VIA Rail says there is no deal to restore passenger rail service on the Southern Railway of Vancouver Island, despite an announcement earlier today by the Island Corridor Foundation that it had reached a tentative agreement with VIA to bring trains back.
VIA spokesperson Jacques C. Gagnon said talks between the two parties are still underway, but no final agreement has been reached.
Earlier today the Island Corridor Foundation announced it had reached a tentative agreement with VIA Rail to restore the service.
View Royal Mayor Graham Hill said the deal was still subject to final approval from the ICF, which owns the track, Southern Railway which operates it, and VIA.
"They have made the business case and made the judgment that it is worth their while to do this business. Where they believe the business case is strong, that service will thrive," said Hill.
Once an agreement is in place, Ottawa and the province should release $20 million dollars in promised funding to fix the track, he said.
Hill said the foundation estimates the repairs will take nine months to complete, and the train would be based in Nanaimo, with early morning trains bound for Victoria.
But the announcement seemed to catch VIA off-guard, prompting the denial from Gagnon.
"We have some idea what was said, but VIA Rail wants to state clearly that discussions are ongoing and we haven't reached a final agreement, therefore there's no deal," said Gagnon.
ICF CEO Graham Bruce then responded, saying the agreement may still be subject to final approvals, but he remains confident those are coming.
The Island Corridor Foundation is made up of the Island's five regional districts and five First Nations.
Passenger service ended in 2011
VIA Rail pulled passenger service from a portion of the railway route in 2011 after a portion of the tracks became unsafe. And now, three years later, politicians who have been supplying money to help fund a return of service say they are frustrated by the lack of progress.
'We either need to get it going now or accept the fact it's no longer going to be on the island'- Nanaimo mayor John Ruttan
Earlier in the day Parksville Mayor Chris Burger expressed frustration with the lack of clear information about the negotiations.
"This is a classic example. We're on the eve of some sort of an announcement, and as one of the owners of this corridor we haven't had the courtesy of being informed as to what that might be," he told CBC News on Tuesday.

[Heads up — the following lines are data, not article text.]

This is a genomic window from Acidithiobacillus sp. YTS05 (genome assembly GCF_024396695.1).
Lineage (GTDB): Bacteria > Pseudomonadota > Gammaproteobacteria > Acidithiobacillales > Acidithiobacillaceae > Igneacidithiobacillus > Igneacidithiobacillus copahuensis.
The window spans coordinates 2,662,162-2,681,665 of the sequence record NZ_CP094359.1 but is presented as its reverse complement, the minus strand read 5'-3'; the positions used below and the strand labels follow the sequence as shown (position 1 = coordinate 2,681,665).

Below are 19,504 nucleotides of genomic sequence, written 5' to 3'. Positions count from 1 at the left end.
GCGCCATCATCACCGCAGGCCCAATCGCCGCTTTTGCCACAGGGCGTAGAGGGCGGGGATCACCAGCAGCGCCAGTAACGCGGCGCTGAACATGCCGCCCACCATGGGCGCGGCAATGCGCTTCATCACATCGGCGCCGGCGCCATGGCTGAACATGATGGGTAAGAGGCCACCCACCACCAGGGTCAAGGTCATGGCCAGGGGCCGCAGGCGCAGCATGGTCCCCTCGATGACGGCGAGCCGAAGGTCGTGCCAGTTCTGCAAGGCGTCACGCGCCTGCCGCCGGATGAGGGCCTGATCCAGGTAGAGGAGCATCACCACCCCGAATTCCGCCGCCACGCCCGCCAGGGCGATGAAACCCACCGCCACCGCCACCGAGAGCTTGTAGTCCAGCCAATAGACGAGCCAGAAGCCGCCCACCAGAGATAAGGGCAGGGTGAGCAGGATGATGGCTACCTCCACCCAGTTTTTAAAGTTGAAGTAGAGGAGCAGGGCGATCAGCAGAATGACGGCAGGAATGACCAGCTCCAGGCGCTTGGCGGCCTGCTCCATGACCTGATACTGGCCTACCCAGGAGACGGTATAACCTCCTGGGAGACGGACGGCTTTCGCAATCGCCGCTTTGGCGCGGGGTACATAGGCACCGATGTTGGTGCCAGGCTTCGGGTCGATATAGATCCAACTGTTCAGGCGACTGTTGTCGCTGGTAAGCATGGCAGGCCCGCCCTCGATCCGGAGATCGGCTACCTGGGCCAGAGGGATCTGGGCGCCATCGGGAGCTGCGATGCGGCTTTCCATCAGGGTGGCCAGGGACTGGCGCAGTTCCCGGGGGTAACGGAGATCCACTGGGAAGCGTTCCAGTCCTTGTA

In February the Regional District of Nanaimo voted to stop contributing its million-dollar share of the ICF's budget over the lack of progress bringing VIA Rail back to the table.
Nanaimo Mayor John Ruttan said earlier that unless today's announcement includes both enough money to fix the track and bridges and a clear commitment from VIA to return, this may be the end of the line.
"We either need to get it going now or accept the fact it's no longer going to be on the Island," said Ruttan.
Two years ago, things seemed to be looking up for passenger rail service on Vancouver Island.
In 2012, the federal government announced it was contributing $7.5 million to repair the old E&N railway line that runs from Esquimalt to Courtenay, matching a $7.5 million commitment made by the province a year earlier.
The ICF brokered the deal. At the time, CEO Graham Bruce said service could resume in 18 months. That was 2012 and it still hasn't happened.
Part of Confederation deal
The E&N railway — once known as the Esquimalt and Nanaimo — has a long history that dates back to 1871, when the federal government agreed to build a railway as part of the colony of British Columbia's decision to join Confederation.
The line, which is now officially called the Southern Railway of Vancouver Island, runs from Victoria north through Nanaimo to Courtenay, with branch lines to Parksville and Port Alberni.
The route changed hands several times as a range of companies tried and failed to make it profitable. The once daily passenger service was operated by VIA Rail.
In 2006, the route was donated to the Island Corridor Foundation, a registered non-profit foundation created by local municipalities and First Nations to preserve the rail corridor.
In 2008, Transportation Minister Kevin Falcon announced a half-million-dollar study to look at the options for commuter rail and freight on the historic route.